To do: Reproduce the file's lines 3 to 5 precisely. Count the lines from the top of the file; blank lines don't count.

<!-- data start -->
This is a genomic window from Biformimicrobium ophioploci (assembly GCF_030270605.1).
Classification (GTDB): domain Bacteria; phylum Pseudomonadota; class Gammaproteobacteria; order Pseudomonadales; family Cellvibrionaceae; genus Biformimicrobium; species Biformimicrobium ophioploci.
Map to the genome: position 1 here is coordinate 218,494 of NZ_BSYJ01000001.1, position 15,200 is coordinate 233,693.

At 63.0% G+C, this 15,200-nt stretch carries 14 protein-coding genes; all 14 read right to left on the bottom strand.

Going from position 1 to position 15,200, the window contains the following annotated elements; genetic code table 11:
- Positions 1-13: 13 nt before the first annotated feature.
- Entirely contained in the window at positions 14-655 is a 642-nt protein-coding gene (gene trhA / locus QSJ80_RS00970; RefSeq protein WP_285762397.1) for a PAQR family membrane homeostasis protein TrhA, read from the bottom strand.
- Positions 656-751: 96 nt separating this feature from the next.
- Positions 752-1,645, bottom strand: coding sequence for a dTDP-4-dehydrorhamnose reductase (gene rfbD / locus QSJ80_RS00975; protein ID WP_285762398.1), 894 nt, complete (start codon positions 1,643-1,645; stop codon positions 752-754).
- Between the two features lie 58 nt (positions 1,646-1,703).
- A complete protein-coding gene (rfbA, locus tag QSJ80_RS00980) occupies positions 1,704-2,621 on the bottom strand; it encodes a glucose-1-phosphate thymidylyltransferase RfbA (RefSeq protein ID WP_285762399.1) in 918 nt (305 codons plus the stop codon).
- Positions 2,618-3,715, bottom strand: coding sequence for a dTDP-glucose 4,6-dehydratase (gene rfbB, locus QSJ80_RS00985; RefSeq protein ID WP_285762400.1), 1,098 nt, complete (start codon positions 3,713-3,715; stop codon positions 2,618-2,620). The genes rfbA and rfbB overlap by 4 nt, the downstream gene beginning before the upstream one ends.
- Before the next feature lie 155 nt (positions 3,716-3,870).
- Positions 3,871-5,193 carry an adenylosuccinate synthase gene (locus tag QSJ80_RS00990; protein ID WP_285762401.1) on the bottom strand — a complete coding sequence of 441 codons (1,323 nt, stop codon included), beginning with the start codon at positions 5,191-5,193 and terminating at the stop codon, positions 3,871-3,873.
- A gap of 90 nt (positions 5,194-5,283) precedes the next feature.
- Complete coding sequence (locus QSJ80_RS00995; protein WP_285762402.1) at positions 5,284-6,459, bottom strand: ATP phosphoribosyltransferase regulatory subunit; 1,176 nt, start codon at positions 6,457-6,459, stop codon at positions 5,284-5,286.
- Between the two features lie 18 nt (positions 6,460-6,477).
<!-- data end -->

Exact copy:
Map to the genome: position 1 here is coordinate 218,494 of NZ_BSYJ01000001.1, position 15,200 is coordinate 233,693.

At 63.0% G+C, this 15,200-nt stretch carries 14 protein-coding genes; all 14 read right to left on the bottom strand.

Going from position 1 to position 15,200, the window contains the following annotated elements; genetic code table 11: